I also started Emma, that manga series everyone seems to be gaga over. And I've discovered that it's with good reason. Emma is great. It's quiet and beautiful and romantic. And it has a really great heroine. She's not a modern heroine (a pet peeve of mine when writers insert modern values into historical fiction), but she is exactly right for the novel.

I also read a few books that plumbed the depths of evil. I don't recommend these for your light reading or anything, but The Lucifer Effect, about what causes people to do evil things, and A Beautiful Child, about a girl who suffered under the thumb of an evil person are worth reading despite that.

Then there's a few ass-kicking books. The Ghost Brigades by John Scalzi and Storm Front by Jim Butcher. I don't know what else to say about them, other than both hubby and I liked them, so there.

There's more of course (there always is, isn't there?) but I'm going to just work on getting to those reviews instead of teasing you. What have you been reading lately? If you need me, I'm going to be out on the lawn reading.

Wednesday, July 8, 2009

Yay! Finally In a State Represented By Two Senators

While all the rest of you United State-ians who reside outside of Minnesota have been represented by two U.S. senators for like months now, we've had... the never-ending legal battle.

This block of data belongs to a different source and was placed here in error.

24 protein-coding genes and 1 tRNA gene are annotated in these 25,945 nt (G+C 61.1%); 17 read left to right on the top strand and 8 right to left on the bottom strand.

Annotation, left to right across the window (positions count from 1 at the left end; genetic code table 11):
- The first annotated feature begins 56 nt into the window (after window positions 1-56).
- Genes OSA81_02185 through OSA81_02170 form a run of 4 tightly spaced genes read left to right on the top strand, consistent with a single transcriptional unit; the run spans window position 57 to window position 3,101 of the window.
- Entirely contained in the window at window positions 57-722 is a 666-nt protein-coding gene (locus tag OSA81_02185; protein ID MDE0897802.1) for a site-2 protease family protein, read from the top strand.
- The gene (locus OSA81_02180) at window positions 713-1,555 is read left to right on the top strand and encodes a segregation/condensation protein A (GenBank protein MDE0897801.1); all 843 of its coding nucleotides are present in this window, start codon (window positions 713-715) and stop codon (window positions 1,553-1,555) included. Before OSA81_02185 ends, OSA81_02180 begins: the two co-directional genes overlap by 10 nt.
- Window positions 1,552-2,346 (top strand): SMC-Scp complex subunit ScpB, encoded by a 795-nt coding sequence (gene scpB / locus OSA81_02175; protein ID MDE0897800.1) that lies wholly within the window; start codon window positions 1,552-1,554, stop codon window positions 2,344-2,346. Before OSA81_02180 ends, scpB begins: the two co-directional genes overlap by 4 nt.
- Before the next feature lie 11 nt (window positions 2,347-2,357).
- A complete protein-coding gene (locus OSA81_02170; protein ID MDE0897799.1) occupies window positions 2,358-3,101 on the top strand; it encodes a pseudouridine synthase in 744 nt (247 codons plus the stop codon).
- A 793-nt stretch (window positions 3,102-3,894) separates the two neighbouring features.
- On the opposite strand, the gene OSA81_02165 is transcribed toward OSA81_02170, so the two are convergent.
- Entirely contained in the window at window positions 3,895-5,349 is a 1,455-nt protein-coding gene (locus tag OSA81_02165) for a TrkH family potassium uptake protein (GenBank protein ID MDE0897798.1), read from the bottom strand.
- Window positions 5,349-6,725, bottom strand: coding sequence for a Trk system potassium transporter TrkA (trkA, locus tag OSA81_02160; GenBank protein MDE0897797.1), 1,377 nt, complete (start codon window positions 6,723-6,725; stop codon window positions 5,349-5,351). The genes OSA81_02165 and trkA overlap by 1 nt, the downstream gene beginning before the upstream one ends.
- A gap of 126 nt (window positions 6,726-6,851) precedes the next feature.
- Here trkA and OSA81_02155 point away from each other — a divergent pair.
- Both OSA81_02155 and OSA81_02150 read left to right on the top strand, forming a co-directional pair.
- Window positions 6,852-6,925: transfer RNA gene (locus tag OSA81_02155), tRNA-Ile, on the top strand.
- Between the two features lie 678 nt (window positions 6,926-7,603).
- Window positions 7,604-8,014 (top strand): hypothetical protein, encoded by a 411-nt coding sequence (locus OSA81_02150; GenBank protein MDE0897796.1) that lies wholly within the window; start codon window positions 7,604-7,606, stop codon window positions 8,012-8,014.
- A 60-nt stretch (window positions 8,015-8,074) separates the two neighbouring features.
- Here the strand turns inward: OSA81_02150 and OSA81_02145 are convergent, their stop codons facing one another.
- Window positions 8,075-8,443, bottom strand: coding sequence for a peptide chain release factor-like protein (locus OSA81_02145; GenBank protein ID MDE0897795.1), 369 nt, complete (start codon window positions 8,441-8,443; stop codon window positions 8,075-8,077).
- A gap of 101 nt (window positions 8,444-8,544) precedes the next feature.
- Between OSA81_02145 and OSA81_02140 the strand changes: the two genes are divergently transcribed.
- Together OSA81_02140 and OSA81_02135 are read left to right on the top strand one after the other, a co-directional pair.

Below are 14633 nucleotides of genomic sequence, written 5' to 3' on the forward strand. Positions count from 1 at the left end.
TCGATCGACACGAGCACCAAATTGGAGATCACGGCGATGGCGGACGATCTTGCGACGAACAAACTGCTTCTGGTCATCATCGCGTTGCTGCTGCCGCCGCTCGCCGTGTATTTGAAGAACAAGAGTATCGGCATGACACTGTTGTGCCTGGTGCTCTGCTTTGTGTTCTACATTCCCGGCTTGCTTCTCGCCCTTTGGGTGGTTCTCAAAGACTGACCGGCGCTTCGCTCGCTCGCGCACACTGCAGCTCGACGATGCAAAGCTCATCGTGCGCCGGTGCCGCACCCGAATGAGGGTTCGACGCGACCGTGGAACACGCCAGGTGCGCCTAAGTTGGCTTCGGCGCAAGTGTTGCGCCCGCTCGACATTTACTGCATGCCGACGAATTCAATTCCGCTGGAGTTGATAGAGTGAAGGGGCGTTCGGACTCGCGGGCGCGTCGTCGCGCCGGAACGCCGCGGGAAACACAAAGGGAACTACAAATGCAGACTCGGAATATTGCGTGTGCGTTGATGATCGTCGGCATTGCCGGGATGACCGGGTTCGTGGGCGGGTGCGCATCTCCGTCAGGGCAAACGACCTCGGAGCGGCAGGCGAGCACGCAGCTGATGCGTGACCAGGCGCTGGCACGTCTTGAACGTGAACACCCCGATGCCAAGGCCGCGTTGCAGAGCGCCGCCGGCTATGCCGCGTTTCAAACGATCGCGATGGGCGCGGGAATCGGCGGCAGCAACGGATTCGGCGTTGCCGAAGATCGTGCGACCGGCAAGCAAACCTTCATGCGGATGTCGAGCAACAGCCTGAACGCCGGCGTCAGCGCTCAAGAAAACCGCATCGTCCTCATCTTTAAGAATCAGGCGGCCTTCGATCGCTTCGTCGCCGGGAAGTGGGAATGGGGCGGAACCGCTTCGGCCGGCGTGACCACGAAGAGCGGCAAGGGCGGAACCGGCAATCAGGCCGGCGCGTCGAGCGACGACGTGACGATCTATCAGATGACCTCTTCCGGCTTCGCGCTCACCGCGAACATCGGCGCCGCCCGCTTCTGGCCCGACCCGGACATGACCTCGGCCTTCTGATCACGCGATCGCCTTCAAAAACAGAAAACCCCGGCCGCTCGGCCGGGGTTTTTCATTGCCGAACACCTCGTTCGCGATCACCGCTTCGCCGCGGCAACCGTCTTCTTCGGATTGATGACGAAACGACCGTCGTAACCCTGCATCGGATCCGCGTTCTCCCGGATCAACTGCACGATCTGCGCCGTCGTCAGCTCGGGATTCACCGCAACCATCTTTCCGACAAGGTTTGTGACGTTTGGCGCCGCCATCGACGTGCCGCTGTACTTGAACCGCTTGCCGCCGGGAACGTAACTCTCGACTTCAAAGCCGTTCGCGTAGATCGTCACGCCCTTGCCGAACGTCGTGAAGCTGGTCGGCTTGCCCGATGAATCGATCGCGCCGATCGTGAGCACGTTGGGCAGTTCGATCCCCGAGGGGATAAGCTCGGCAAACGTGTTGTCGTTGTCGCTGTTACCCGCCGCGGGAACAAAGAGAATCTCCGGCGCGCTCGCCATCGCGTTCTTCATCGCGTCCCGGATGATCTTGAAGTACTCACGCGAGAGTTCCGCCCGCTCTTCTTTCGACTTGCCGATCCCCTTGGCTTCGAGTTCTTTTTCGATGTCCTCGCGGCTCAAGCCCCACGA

Finally yesterday, Senator Al Franken was sworn in. Whether you're jazzed about him or not, at least we're FINALLY being represented. At last, we Minnesotans can all join together in saying:

I'm good enough
I'm smart enough
and doggone it, people like me.

Monday, July 6, 2009

Reviews: On Beauty, Middlesex, The Apprentice's Masterpiece

On Beauty by Zadie Smith
Reason for Reading: Recommendation
Rating: 2/5

1 paragraph plot summary: This book is about the intertwining lives of the Belsey and the Kipps family. Howard Belsey and Monty Kipps, both college professors at opposite ends of the political spectrum, have long been enemies. But things become complicated. Howard's son, Jerome, a newly born-again Christian goes to intern with the Kipps and ends up falling in love with Victoria Kipps. Monty gets a job teaching at the same college as Howard, and their wives become friends. Kiki, Howard's wife, is trying to come to grips with the revelation that Howard cheated on her.

1 paragraph review: with all due respect to all of the awards this book has won, I was pretty much left cold by this book. It is a character study without much plot, and there were isolated passages that I thought showed extreme insight into the characters' lives and motivations, but I couldn't get too interested in any of the characters, and there was no resolution. None. Howard, who was in many respects, the main character, thought way too highly of himself. I liked Kiki, who is probably the most sympathetic character, but even so I was having trouble with the lack of a plot. I think what really brought it home for me was that when I was reading reviews, I kept hearing this book referred to as a comedy. I never really saw it as a funny read, and in fact, it was pretty sad throughout.